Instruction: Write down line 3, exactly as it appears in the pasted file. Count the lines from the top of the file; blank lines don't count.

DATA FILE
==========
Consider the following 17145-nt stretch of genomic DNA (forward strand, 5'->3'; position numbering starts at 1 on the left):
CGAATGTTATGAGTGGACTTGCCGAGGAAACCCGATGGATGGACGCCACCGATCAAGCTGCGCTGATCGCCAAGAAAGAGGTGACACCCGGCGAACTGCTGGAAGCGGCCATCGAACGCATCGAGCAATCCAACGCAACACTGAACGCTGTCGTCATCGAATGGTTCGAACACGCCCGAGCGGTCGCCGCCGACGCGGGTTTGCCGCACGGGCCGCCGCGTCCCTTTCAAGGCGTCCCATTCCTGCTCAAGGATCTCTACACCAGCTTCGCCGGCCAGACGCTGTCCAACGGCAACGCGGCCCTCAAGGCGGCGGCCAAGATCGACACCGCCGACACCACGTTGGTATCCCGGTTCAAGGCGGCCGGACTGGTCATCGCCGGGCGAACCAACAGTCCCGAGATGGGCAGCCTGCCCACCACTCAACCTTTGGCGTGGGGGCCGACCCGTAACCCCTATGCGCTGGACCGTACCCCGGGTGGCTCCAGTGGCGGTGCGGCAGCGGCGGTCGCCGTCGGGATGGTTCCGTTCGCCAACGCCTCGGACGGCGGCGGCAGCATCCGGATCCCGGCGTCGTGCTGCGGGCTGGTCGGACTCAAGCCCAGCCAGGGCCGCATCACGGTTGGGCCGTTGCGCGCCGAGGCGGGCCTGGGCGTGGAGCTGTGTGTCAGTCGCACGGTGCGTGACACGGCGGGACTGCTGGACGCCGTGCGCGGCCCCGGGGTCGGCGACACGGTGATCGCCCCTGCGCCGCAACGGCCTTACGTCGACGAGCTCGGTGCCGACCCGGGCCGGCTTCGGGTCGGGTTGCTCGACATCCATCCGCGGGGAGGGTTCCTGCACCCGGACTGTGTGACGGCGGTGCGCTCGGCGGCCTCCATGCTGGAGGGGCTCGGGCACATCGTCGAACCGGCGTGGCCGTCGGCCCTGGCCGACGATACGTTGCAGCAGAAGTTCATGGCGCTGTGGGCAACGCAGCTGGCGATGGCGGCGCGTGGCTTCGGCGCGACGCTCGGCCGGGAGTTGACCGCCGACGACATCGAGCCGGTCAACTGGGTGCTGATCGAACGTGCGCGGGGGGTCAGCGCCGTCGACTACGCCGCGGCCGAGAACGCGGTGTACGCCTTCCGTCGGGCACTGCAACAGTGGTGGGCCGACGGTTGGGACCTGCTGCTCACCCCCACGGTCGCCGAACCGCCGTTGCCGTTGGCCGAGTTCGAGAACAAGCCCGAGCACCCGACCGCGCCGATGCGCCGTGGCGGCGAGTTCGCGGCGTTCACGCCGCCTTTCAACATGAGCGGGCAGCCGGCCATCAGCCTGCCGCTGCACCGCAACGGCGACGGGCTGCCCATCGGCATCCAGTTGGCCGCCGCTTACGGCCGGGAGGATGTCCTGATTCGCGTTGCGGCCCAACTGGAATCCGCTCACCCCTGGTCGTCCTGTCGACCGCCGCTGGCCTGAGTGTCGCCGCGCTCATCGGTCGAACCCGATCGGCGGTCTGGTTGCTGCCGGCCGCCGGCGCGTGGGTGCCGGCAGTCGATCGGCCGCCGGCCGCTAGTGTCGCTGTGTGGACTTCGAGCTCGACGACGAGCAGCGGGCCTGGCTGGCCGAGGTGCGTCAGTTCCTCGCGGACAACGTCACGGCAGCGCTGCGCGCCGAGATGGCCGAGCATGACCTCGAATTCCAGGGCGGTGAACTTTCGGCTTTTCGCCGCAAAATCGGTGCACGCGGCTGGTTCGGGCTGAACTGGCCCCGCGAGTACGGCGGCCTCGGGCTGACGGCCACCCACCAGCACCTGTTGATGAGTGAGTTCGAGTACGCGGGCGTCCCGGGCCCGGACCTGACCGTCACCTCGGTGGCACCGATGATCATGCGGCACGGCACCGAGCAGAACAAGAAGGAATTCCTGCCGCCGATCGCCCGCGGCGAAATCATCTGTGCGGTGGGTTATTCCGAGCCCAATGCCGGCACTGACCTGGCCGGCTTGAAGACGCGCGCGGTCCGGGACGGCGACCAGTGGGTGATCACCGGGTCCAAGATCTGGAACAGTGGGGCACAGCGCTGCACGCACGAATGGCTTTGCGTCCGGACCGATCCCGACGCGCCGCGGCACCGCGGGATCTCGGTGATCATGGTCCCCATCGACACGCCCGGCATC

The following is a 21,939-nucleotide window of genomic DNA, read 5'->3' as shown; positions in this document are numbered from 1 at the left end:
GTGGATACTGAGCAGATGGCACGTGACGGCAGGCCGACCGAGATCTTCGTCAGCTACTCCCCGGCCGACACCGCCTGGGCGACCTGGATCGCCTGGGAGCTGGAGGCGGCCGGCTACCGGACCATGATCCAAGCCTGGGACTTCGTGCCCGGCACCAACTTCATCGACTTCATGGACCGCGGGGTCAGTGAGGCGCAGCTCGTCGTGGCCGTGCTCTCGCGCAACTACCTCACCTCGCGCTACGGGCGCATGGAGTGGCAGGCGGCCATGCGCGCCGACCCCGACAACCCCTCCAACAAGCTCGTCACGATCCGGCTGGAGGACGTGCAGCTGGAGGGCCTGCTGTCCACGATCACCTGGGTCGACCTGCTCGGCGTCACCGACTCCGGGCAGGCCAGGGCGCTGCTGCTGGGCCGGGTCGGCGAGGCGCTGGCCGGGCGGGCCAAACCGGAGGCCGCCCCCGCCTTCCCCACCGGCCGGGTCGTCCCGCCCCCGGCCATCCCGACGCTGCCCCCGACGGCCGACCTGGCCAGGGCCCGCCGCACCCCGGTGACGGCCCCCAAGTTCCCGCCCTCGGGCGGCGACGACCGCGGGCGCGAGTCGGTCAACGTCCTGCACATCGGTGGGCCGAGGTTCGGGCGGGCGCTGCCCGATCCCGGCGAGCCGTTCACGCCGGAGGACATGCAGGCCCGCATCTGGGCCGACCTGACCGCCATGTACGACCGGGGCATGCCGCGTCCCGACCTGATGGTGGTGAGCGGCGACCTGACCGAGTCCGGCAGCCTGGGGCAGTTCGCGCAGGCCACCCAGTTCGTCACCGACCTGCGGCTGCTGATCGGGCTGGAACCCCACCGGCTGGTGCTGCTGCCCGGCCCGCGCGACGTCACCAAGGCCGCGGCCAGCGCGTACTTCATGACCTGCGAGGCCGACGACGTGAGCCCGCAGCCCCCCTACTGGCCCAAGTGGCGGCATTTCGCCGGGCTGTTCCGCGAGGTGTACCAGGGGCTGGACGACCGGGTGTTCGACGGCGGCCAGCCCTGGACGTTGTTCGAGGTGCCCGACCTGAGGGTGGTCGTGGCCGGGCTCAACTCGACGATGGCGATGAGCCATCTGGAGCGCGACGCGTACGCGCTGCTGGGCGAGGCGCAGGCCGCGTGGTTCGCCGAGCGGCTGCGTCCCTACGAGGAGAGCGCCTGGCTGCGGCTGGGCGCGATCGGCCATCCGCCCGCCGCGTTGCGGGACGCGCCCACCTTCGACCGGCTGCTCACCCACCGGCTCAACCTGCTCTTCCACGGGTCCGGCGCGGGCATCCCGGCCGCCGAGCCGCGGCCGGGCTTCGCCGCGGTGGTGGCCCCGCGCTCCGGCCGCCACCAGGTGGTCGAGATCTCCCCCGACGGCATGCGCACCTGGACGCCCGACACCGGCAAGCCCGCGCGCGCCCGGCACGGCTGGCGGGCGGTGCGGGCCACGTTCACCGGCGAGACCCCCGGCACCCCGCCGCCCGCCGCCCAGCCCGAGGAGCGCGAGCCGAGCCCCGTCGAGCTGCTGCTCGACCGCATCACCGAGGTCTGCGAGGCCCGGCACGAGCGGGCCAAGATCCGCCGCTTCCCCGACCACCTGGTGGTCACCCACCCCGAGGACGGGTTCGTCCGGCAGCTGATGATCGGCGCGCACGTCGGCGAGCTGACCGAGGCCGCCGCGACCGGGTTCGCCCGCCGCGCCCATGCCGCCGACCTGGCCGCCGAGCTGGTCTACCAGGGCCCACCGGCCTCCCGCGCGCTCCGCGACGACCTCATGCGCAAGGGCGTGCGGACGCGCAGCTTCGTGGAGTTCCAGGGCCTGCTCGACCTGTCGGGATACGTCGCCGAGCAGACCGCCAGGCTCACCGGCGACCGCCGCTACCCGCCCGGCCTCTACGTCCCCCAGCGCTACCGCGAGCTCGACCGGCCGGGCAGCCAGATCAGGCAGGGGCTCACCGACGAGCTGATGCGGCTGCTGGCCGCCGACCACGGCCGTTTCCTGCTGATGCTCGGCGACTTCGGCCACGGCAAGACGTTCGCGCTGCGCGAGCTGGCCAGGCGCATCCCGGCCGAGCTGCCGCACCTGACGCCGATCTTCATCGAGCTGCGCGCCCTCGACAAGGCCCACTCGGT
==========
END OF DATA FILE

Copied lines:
The following is a 21,939-nucleotide window of genomic DNA, read 5'->3' as shown; positions in this document are numbered from 1 at the left end: